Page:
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The Collection of Plaster Casts

Since Summer 2017, the House of Archaeology has exhibited a collection of plaster casts from the Institute for Archaeological Studies at the RUB. The main focus of the entire collection is Greek Sculptures, however, it also offers several objects from the Roman and Late Antique periods. The Collection is further supplemented with some Cypriot and Etruscan sculptures. In general, the casts are made from plaster representing exact copies of ancient sculptures, originally from stone or bronze, and nowadays distributed within different collections all around the world.

Although the most prominent works, such as the statue of Laokoon and the Blinding of Polyphemus from Sperlonga were left in the premises of the Campus, the House of Archaeology has much to offer. The collection includes, for instance, the God from the Sea and the Funerary monument of Hegeso. In general, the plaster casts represent the Greeks’ world and enable us to view diverse aspects of their life. The sculptures allow us to observe role models and body perceptions; reconstruct ideas of the Gods, rulers and intellectuals; study robes, hairstyles and accessories. Moreover, the collection enables us to observe and study the development of the Greek sculpture. Since the casts are naturally three-dimensional, they allow one to experience the aspects crucial when studying sculpture; proportions, size and materiality. Overall, the plaster casts offer an appealing way to understand ancient times.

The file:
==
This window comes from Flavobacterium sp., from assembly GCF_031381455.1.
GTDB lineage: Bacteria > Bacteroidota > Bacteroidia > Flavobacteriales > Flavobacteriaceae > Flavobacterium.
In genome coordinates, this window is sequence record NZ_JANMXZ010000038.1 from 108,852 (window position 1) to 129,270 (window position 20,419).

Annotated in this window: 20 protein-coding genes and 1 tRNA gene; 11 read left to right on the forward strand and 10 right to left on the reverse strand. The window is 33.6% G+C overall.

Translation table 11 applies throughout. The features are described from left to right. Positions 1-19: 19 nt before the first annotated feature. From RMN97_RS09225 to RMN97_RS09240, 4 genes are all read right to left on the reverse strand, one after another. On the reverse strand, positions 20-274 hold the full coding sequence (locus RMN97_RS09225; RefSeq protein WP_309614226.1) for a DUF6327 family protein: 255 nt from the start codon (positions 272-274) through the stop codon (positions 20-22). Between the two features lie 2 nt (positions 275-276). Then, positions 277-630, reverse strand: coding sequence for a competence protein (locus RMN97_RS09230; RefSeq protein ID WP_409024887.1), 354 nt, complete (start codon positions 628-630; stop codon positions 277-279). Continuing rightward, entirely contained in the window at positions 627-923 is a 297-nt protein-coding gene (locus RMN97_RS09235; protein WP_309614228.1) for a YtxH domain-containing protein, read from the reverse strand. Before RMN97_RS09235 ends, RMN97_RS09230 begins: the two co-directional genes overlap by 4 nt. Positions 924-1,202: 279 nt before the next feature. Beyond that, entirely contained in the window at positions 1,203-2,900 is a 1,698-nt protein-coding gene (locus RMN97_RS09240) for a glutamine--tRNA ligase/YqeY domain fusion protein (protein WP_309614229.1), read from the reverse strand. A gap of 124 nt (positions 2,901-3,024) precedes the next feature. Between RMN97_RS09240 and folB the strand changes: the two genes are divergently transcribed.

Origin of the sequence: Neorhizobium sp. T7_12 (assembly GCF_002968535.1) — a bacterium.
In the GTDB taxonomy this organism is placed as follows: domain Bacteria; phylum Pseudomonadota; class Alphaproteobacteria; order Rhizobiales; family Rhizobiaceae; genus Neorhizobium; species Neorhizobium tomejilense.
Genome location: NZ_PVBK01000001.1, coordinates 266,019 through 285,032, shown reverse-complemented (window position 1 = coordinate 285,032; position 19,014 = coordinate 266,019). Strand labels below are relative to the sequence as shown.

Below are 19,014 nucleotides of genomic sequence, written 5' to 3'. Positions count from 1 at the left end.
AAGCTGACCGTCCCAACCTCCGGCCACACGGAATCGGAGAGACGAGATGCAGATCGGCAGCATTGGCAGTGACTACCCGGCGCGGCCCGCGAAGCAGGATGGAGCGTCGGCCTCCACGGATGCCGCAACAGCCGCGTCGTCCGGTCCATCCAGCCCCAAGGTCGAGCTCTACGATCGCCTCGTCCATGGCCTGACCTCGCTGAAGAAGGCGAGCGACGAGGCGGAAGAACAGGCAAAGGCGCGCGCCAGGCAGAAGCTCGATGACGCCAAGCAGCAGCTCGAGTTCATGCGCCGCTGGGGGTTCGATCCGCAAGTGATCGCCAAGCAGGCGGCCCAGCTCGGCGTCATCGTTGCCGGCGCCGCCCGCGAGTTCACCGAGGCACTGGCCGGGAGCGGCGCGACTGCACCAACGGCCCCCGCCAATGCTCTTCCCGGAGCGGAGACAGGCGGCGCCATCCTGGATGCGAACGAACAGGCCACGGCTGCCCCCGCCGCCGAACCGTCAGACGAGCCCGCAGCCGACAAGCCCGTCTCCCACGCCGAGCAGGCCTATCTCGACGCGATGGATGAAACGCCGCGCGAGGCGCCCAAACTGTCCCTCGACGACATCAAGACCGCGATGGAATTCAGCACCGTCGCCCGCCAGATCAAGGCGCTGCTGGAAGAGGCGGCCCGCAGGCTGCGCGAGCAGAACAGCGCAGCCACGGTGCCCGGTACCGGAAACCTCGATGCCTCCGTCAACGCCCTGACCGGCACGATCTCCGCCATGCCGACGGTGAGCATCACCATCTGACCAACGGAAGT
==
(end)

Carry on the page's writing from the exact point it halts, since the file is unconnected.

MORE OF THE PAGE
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Fig. 1: The Hall of Plaster Casts in the House of Archaeology

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Fig. 2: Plaster casts of ancient reliefs in the entrance to the Hall of Plaster Casts in the House of Archaeology

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Fig. 3: Showcase with Early Greek Sculptures in the corridor of the Hall of Plaster Casts